an invitation to happy.

We try to dance every night.

It’s our little family ritual: most every night, the HBH (Hot Black Husband) sets to cranking up a tune on Toddler Radio and we bust our moves in the middle of the living room. I usually practice my latest Inner Latina steps from Monday’s Zumba class, while James ensures that he’s passing on a legacy of all things Michael Jackson.

Cancan, who’s three and a half, spins and jumps and wiggles his body into ways that I cannot even begin to dream of imitating. I tell you, I cannot mimic his sweet moves justice. I do not have the skills (nor perhaps an intrinsic rhythm of movement) to gyrate with such flawless ease.

And then there’s Frodo, the one and a half year old whose name is not actually paired with “Baggins,” but whose stature does bear an uncanny resemblance to a Hobbit, I suppose.

He moves, kind of. He spins a bit. But more than that, he sings as if our dance party depended on it.  

His chin juts upward and his eyebrows furrow, one into the other – because y’all, he’s got Singer’s Brow. His eyebrows express what his insides are feeling when he sings the words.

And I should know: I do the same thing.

I spent a good portion of my life standing on risers for choir concerts. On our wedding day, I held the microphone with shaky fingers and sang to my husband before I walked down the aisle. I’m that person your car wants to land next to at a stop light, for the love of how I’m pounding the steering wheel and feeling all the feels to the bass beat of “Killing Me Softly.”

am Lauryn Hill when I’m driving down the 580 in my Kia. Believe you me. 

But let’s return to Frodo, the toddler who’s got a song on his heart: there’s one song he can’t stop singing. There’s one song I keep trying to get him not to sing but he’s hell bent on putting a smile on Mama’s face. There’s one song he always seems to insert into the situation when I’ve a) not had enough coffee, b) am dying for Dada to get home and spell R-E-L-I-E-F, c) am wanting to claw my way through the walls because this Parenthood Thing is hard, man, and d) have caught him in the act of thinking that toilet water is really, really fun and appropriate to play in, for the 30th time that hour.

The song? “Happy.”


He knows no other lyrics than that singularly repeated word that happens to appear no less than 57 times in Pharrell William’s now-famous song. But what he does know, he belts. He croons. And he repeats that one word over and over again until a genuine smile appears on every single human over the age of three in the room.

And it works, it really does. I want to stay mad and frustrated, and I want to feel justified in all those Woe is Me feelings of trying to maintain a balance between motherhood and self, my family and my writing.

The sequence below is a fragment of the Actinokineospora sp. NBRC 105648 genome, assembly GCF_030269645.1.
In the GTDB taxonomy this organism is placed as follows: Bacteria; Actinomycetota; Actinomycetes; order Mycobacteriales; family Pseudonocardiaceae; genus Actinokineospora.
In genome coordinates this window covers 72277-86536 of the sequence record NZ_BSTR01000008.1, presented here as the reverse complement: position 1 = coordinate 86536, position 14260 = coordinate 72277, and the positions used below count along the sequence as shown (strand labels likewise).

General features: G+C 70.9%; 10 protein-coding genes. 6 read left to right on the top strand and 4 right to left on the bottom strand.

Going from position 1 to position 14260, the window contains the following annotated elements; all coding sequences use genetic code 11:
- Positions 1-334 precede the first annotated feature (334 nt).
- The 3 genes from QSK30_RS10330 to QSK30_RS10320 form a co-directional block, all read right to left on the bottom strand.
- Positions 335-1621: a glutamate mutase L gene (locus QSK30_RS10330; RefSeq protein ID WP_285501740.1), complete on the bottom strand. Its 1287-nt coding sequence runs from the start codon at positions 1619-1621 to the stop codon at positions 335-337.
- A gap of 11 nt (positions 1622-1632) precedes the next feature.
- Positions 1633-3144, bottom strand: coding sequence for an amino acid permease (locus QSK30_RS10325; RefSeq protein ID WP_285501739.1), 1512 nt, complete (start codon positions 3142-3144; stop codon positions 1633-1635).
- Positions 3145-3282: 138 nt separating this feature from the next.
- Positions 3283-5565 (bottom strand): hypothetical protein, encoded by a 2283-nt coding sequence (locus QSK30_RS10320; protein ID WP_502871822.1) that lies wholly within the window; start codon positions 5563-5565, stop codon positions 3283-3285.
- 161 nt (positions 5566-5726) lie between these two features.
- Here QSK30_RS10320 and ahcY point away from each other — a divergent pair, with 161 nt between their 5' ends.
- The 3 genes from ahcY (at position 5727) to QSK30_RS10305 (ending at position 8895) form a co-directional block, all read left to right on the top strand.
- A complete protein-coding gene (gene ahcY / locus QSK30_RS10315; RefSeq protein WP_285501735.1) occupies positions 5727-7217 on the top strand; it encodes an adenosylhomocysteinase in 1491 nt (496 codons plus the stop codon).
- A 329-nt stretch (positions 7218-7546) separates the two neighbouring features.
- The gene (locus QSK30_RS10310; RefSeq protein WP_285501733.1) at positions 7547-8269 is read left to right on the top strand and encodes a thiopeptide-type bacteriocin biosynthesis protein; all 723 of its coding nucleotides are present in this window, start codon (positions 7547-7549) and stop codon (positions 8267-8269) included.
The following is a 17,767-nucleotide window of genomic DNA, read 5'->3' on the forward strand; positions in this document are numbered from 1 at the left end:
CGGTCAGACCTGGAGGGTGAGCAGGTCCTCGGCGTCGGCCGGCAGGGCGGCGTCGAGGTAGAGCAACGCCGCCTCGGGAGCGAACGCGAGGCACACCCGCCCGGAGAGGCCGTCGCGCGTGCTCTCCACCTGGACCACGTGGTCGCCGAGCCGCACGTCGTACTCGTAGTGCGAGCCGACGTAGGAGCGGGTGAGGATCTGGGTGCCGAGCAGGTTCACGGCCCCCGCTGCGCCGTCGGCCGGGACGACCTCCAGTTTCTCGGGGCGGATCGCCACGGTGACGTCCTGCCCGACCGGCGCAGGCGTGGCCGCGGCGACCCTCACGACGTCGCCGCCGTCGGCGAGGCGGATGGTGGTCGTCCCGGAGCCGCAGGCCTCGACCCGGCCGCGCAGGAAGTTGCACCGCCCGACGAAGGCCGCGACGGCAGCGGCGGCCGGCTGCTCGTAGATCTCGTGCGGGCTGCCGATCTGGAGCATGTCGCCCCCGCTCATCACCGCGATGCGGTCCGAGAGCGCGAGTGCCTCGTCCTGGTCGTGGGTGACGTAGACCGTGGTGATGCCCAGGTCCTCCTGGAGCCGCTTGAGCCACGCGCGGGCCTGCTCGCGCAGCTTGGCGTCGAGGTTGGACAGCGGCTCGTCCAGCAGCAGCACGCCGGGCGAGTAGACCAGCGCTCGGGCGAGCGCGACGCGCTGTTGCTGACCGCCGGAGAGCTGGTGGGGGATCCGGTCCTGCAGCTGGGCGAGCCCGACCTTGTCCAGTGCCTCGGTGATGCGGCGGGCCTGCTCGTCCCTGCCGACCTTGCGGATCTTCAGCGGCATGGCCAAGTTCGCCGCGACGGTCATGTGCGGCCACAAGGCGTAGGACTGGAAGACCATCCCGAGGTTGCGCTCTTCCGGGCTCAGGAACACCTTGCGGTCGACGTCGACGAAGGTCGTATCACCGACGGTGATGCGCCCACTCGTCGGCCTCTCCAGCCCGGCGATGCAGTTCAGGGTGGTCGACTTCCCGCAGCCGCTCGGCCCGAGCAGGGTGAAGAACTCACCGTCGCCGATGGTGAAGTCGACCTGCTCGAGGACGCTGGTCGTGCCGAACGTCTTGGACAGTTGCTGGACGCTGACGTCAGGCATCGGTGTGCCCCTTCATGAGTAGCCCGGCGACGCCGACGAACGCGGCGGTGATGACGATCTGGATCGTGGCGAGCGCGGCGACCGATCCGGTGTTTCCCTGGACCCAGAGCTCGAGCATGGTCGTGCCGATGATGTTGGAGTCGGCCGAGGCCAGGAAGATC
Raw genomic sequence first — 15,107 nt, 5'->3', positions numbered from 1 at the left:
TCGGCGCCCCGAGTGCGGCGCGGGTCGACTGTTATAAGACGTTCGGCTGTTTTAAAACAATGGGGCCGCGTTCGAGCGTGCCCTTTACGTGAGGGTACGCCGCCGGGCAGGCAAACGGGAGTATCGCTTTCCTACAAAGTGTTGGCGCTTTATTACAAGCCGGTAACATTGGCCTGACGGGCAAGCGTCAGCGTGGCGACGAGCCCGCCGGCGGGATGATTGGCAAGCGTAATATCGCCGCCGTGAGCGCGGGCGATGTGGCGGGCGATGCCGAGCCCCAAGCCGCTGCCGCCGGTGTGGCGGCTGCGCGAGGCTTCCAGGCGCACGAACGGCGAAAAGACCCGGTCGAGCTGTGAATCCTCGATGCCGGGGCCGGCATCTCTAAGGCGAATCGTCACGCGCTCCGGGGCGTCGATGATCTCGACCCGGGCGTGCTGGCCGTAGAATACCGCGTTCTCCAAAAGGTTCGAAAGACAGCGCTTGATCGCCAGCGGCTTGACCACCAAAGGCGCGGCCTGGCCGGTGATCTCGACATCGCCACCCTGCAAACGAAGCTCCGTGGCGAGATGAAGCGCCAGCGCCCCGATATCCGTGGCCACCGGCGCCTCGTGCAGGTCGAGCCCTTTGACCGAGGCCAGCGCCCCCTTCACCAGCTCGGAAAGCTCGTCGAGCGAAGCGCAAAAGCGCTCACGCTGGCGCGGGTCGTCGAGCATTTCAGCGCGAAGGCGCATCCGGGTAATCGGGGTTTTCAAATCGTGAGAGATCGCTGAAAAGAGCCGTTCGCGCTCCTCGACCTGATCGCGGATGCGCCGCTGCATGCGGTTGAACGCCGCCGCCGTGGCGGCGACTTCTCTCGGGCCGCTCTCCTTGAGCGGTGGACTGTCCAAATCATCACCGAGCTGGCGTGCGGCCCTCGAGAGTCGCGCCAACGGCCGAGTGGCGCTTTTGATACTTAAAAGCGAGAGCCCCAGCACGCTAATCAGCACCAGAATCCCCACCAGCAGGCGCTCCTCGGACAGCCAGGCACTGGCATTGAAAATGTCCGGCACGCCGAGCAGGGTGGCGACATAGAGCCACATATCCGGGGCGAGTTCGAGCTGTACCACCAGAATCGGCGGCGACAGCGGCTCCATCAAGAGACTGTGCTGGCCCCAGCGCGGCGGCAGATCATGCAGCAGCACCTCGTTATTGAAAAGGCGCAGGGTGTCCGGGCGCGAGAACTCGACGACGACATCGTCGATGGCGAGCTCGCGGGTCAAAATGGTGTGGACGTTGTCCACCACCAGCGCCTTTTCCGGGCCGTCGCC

But really, that’s no way to live.

I look at his smile and I hear the message behind his words. I hear his little voice, the string of words Baby seeks to put together so Mama might understand what’s going on in his little mind.

Then I say a big fat yes to his invitation to happy. 

And it works like a charm, every time.

So tonite, do yourself a favor and crank up the radio. Dance: by yourself, with your roommates, your spouse, your children. Show the world your more than incredible moves. Sing loudly and furrow your brows and feel the music in the depths of your soul.

Then watch as tired frowns are turned upside down, and do it again and again and again night after night.

xo, c.

So, nightly dance parties: are you in? Singing: is it in your bones? Happy: are you so, so excited I just got this song stuck in your head? You’re welcome.

12 thoughts on “an invitation to happy.

  1. Dancing is huge in our family. My mother always had the radio on in the kitchen when I was growing up. I’ve blogged about dancing in our family many times, because it’s such a joy-bringer for us. My husband does his best with “the robot” and is gracious enough to engage in an impromptu living room tango, but only if I agree to quit leading all the time. 🙂 Keep dancing, Merediths!

    1. I love it, Amanda!!! Here’s to our families leading the world in family dance parties. I should have linked to the #rituals post I wrote about it last year, because it too has been blogged about before. I’ll have to check out some of your write-ups!

      Cara Meredith

      writer, speaker, musician.


  2. “he sings as if our dance party depended on it.” In some ways it does, right? You know it wouldn’t be the same without him belting out the song.

    And on Happy and dance moves, I’ll offer this mash-up with Soul Train:

  3. I love you Cara! You put a smile on my face and I am happy as I imagined your story with your loved ones; even in a trying moment. Thank you precious friend! Hugs and prayers, Shireen

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